Part 1: Bananas in Pyjamas

Fact: Bananas can kill you.

Bananas are great for your health – they’re packed with essential ions, full of fibre and they come with their own handy natural wrapping. They can now even be a way of getting vaccinations to the poorest areas of the world. But where pineapples and then apples were out to get you, now bananas have joined in the fight to put you to bed for good. That fruit bowl is starting to look awfully sinister.

Bananas are packed with potassium, an essential ion that’s in all our cells. Potassium (along with sodium) plays a vital role in conducting electrical signals through nerves and muscles, so it’s essential to keep us alive.

Having too little potassium or sodium can play havoc with your nervous system, which is why you get muscle cramps when playing sport in hot weather: you’ve lost so much sodium in your sweat that you can’t relax your muscles.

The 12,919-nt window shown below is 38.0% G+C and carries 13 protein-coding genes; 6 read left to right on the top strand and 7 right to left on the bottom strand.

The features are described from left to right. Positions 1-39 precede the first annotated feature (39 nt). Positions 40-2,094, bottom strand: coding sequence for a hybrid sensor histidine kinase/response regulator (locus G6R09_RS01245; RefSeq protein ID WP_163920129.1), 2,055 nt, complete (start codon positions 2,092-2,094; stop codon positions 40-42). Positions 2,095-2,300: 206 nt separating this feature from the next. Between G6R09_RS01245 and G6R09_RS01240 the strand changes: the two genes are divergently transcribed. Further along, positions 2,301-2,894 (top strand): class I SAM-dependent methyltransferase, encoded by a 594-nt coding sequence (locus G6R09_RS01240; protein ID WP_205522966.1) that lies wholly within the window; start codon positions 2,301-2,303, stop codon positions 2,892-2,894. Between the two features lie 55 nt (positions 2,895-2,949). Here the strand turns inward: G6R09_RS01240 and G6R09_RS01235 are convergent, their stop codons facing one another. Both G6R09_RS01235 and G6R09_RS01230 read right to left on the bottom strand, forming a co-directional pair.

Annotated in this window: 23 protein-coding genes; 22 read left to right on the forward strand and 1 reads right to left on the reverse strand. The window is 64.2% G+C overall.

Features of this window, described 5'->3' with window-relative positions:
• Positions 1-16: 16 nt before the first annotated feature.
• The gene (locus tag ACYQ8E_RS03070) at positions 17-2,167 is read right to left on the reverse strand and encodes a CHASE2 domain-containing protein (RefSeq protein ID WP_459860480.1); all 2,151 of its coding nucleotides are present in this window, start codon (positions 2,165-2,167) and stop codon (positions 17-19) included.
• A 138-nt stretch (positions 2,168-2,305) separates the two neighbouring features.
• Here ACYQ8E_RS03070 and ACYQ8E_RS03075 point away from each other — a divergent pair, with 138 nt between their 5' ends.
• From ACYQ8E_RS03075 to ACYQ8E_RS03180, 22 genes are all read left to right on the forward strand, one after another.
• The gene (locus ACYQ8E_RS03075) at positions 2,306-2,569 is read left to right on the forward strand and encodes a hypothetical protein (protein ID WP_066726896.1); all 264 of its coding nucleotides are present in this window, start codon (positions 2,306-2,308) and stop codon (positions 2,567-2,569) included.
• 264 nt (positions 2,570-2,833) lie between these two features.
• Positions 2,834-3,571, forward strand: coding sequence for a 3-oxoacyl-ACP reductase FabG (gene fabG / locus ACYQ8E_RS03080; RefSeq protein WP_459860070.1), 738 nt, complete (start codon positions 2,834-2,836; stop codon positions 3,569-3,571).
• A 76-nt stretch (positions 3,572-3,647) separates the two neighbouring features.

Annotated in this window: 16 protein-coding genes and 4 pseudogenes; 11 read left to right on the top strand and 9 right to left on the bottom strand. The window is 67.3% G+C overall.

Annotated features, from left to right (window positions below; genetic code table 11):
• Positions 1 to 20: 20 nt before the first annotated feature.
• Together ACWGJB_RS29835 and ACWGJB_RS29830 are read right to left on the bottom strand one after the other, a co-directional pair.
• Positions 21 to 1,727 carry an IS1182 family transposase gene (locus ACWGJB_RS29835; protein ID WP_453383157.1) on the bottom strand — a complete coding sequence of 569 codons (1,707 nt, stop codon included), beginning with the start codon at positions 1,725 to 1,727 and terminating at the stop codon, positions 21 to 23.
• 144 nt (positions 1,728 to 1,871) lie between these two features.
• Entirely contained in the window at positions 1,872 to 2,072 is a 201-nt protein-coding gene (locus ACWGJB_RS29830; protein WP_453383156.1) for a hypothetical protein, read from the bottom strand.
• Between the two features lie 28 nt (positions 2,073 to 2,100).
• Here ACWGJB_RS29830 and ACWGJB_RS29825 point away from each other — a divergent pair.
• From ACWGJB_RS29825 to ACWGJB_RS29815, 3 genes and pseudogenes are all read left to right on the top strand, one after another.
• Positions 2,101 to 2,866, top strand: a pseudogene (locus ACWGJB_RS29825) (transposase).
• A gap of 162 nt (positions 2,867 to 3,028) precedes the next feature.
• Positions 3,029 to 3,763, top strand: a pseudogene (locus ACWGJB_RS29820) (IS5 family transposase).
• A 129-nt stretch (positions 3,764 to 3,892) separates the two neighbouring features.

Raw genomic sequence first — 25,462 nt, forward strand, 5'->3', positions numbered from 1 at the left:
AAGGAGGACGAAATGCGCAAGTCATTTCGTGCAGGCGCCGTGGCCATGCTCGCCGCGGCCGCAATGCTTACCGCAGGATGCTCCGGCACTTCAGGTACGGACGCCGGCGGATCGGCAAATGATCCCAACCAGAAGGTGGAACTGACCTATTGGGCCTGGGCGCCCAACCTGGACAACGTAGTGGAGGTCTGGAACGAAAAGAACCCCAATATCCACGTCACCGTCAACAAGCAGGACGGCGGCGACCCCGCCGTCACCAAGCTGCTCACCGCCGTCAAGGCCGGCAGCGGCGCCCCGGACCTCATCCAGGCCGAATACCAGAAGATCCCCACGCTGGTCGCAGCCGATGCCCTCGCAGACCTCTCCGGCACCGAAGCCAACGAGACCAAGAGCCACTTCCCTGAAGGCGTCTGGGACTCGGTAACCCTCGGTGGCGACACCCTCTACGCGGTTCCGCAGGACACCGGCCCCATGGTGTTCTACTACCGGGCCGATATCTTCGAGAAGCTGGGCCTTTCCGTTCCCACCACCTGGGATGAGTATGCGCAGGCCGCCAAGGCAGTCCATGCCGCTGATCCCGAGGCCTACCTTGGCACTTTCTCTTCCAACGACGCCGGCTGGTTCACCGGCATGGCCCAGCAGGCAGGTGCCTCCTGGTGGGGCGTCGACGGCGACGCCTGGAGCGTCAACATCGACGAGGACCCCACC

Nowhere is this balance between sodium and potassium more crucial than in your most important muscle – your heart. The rhythm of your heartbeat is driven by very precise concentrations of potassium and sodium flowing in and out of specialised cells in your heart. Simply put, when sodium flows in your heart contracts, and when potassium flows out your heart relaxes. If the concentration of potassium in your blood rises too high, it blocks sodium from flowing into these cells and triggering a heartbeat.

This means that if you chow down on a massive number of bananas you might raise your blood potassium so much that you stop your own heart. It’s a legitimate risk for people with dodgy kidneys, as your kidneys play a crucial role in keeping your potassium and sodium levels in a healthy balance. For the most part though, don’t worry: a healthy adult would have to eat around 400 bananas in a single day. If you’re eating that many bananas you probably have bigger issues to deal with.

‘Another one of Mr Shaunak’s Little Bites of Science’
Image under Creative Commons license

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